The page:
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Volvo V60 D3 R-Design first impressions and gallery

American Government Special Collections Reference Desk

Topics:  Volvo V60

Volvo V60 D3 R-Design first impressions and gallery

Matt Hubbard
Speedmonkey
October 20, 2013


I've got a Volvo V60 D3 on loan for a week. I've had it two days and driven 200 miles. Here's an initial review and photo gallery

Volvo V60 D3 R-Design Volvo V60 D3 R-Design Volvo V60 D3 R-Design Volvo V60 D3 R-Design Volvo V60 D3 R-Design Volvo V60 D3 R-Design
Anyone who's read a Speedmonkey review knows our car reviews are honest and free from commercial considerations. You'll also know I've got a sweet spot for sports cars with a decent chunk of power and that handle like a roller skate. I also dislike diesels, naff interiors and cheap materials.

Bear all of that in mind when I say the 136bhp, diesel, estate, Volvo V60 D3 R-Design is utterly brilliant and quite simply one of the best cars for cruising around our overcrowded, poorly paved isle.

It costs £33,195 but the test car costs £41,005 with options, which include too many items to recount here but the most important of which are Geartronic Transmission and (£1,485) and Driver Support Pack (£1,900). You should allow for these when speccing a V60. The Driver Support Pack includes adaptive cruise control which is utterly fabulous.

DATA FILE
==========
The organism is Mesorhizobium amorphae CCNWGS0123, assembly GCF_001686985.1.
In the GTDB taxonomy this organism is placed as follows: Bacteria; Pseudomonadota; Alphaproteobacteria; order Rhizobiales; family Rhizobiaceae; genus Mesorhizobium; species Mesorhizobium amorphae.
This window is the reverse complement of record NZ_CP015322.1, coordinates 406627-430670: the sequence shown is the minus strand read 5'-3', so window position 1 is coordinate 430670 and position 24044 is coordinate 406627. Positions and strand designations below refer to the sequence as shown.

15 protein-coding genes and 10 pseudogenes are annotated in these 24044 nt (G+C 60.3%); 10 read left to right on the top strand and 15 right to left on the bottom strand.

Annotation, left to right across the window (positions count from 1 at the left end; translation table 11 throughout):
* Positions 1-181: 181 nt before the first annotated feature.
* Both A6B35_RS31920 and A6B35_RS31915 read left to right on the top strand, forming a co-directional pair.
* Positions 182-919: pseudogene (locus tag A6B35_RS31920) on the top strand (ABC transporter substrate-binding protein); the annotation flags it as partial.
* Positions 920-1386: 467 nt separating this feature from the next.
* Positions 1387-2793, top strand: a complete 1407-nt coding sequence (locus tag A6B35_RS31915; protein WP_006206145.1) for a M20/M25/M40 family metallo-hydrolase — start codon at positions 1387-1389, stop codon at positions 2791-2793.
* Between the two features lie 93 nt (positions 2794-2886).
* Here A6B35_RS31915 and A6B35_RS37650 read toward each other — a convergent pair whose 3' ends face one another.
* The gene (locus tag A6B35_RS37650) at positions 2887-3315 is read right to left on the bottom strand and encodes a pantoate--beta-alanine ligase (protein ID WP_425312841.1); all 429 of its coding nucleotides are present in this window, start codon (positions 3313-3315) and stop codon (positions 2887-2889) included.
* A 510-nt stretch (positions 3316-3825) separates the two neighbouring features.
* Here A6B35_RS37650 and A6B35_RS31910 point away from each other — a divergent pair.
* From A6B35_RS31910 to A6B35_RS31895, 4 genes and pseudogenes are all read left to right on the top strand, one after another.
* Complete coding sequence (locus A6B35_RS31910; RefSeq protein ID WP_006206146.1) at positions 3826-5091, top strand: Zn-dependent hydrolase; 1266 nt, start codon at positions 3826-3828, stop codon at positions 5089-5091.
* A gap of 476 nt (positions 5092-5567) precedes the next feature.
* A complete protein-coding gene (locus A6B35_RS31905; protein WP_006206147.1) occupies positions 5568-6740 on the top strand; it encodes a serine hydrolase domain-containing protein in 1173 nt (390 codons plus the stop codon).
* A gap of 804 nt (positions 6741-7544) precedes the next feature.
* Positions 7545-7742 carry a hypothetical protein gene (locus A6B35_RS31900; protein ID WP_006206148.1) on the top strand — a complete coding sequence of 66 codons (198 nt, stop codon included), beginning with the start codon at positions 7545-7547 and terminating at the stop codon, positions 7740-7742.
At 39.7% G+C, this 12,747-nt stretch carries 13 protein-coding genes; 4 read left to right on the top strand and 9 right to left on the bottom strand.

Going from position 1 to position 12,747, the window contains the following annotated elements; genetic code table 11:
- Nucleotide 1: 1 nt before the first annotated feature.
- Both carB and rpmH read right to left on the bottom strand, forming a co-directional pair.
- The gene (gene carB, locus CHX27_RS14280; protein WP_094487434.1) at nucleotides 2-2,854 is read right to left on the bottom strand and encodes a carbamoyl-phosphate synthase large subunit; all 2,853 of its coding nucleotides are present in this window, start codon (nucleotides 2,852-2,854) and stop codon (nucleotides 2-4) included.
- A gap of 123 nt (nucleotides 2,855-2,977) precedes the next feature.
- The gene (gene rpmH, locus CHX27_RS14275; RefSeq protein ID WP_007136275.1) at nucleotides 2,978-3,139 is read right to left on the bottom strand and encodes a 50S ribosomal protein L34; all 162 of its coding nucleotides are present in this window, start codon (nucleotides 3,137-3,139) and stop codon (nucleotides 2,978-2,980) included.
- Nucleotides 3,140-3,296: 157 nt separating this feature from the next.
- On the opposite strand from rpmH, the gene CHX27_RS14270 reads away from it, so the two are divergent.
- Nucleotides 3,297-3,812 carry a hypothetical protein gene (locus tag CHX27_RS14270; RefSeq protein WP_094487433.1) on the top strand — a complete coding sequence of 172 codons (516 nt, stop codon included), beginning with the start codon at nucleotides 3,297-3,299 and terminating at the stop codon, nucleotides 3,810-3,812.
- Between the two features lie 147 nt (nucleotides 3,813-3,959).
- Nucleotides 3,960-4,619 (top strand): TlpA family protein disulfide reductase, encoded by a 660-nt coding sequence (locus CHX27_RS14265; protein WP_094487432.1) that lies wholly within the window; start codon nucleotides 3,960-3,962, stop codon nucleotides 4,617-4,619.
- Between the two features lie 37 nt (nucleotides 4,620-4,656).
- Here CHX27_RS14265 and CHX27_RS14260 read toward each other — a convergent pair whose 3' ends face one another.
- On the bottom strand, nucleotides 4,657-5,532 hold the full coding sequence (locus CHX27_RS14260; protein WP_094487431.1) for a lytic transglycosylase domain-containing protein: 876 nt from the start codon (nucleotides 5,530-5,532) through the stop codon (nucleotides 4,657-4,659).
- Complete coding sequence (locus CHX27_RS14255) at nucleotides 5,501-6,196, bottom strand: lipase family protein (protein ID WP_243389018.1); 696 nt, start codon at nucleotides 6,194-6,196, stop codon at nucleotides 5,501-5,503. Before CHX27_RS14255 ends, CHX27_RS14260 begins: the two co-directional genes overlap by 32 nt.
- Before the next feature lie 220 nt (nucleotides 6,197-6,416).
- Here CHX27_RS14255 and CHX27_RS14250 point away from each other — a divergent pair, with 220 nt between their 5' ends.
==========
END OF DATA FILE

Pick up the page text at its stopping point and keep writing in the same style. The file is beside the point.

I drove down a boring M4 (full of lane-hogging morons), into Wales and halfway through Barry, almost entirely using ACC, just to test it out. As long as you make sure the speed you set is relevant to the road it does everything else. You can even see the brake pedal moving. It works in traffic but after you've come to a complete halt you need to tickle the throttle to get it going again.

This, and the fact the interior of the V60 is better than those in similar cars from the big three German car companies make this the ideal motor for drivers who spend a lot of time on the road.

The 5-cylinder, 2-litre engine is the most refined diesel I've driven aside from the Range Rover SDV8. The iPhone integration is simplicity itself.

The materials used in the cabin are all great and the design and splashes of aluminium look fantastic. The seats are some of the best I've ever sat in.

The lights are typical Volvo, which means they are the best on the market. You get your own personal patch of daylight in the dark and can leave high beam on all the time, as it dips itself when other vehicles hove into view.

In short I'm having a ball in the V60 despite the fact it breaks all my rules of what a makes a good car. It's front wheel drive, it's a diesel, it's automatic and it doesn't have, much power.

0-60mph takes 9.8 seconds, but you don't really notice. It's one of those cars, like the Honda Civic 1.6 i-DTEC, that has so much vim you forgive the lack of acceleration and appreciate other aspects of it. Such as the 57.6mpg and 129 g/km of CO2, which means it'll be cheap to run. Over 200 miles I've averaged 42.3mpg, and driven it quite hard.

With all that good stuff, what's wrong with it? Really, only lack of flappy paddles. The auto gearbox is good, but it does need paddles. You have to mash the throttle to get speed out of a corner. Pulling on a paddle is so much more refined.

I'm running the V60 for a few more days and will publish a full review afterwards. If it ever stops raining I'll record a video review too.

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